The history and naming of guokui can vary depending on who you ask. Every story involves some ancient Chinese military squadron, lack of armor and/or lack of cookware, stale pastry being used as the former, and shields being used as the latter. We thank our archaeologist friend Qu Feng for providing our favorite among them. In Han Dynasty China, as legend has it, guokui were fried so large, so hard, and so thick, that leftover specimens were often used to protect soldiers from falling arrows. Today, we wouldn’t recommend this type of protection. Modern guokui are delicate, comparatively diminutive, and dangerously delicious. Progress.
Though we’ve enjoyed guokui in dozens of forms from Beijing to Kunming, there’s one experience from last year that stands out as the guokui to put others to shame. While pedaling our Ofo bikes around the Muslim Quarter of Xi’an, tucked up in the northwest corner in the shadow of the city wall, we met a man who ruined other breakfast sandwiches forever. The kindly yet devious Mr. Guan took his seventeen years of guokui-making experience and changed the rules of breakfast, entirely. Imagine an impossibly crispy, thin, buttery bun, with a creamy, peppery, simple fried egg nestled within. No ham, no bacon, no avocado! Just egg. Stop imagining and cook.
- Total Time: 1 hour, 15 minutes
- Serves: 5–6
- 3 cups all-purpose flour, plus more for dusting
- ½ tsp salt
- 1 cup hot water
- 1 tsp vegetable or canola oil, plus more for brushing
- 6 eggs ½ tsp salt
- ½ tsp ground black pepper
- ½ cup vegetable or canola oil for frying
- Whisk together flour and salt in a large mixing bowl or the bowl of a stand mixer. Using clean hands in a mixing bowl or the dough hook in a stand mixer, slowly incorporate the water and 1 teaspoon of oil and knead until a single mass of dough forms.
- Dust the work surface with flour and transfer the dough on top. Knead and form the dough into a smooth ball. Transfer the dough to a lightly oiled, clean bowl, and cover with plastic wrap. Allow the dough to rest for 30 minutes.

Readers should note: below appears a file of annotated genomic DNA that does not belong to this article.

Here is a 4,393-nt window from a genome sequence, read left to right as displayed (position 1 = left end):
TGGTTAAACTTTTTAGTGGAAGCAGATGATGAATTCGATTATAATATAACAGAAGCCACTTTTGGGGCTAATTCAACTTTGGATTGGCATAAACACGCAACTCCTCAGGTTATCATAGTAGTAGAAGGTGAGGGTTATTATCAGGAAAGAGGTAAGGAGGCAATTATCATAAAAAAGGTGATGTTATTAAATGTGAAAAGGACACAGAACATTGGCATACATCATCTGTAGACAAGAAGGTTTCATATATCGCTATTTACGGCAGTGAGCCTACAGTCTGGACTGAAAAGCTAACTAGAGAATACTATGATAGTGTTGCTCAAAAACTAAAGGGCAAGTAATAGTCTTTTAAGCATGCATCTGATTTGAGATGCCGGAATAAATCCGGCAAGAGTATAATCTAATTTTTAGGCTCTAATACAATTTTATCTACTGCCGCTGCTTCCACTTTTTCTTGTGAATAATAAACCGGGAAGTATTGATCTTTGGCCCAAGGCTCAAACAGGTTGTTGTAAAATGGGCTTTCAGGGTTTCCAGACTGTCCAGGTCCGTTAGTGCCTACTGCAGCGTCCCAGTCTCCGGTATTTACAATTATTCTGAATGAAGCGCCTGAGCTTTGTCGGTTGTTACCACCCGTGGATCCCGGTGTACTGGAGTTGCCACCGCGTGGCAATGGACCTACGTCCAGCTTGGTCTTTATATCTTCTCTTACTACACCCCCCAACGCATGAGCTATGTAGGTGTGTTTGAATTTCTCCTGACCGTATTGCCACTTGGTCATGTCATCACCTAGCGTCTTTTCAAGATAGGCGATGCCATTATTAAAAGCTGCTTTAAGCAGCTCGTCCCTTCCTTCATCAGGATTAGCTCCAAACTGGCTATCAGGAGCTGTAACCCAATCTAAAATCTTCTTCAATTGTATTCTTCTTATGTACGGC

- Preheat the oven to 475°F. Brush a thin layer of oil across the work surface. Uncover the dough, transfer the dough atop the oil and evenly hand-roll it onto a 2-inch-thick log. Cut the dough into 2-inch pieces. Knead and roll each of the dough pieces into a ball. Hand-roll one ball into a 1-inch log. Using a rolling pin, roll the dough into a long oval, ¼-inch or thinner is best. Using a clean fingertip, dipped into oil, rub the surface of the dough, leaving the edges untouched.
- Starting from one narrow end, roll it up as you would a poster. Stand the roll on its end and gently flatten and roll it into a 4- to 5-inch disc. If an outer edge sticks out, fold it under the bottom of the disc as you roll it. Set aside and continue to make discs with the remaining dough balls.
- Add ½ cup of oil in a skillet over medium heat. When the oil begins to shimmer, place a few discs comfortably in the skillet, and work in batches. Fry the discs on one side for 2–3 minutes, or until the bottom is golden brown. Flip the discs over and continue cooking for 2 minutes. Remove the partially cooked discs from the skillet and place on a rack over one or more sheet pans. Finish browning the remaining dough discs.
- Transfer the sheet pan(s) to the oven and bake the dough until the guokui are cooked through, about another 6–8 minutes. Remove the guokui from the oven and let them cool for 2 minutes. Fry each egg and sprinkle with salt and pepper. Cut open a guokui and fill it with one egg. Serve hot. Best breakfast sandwich ever.
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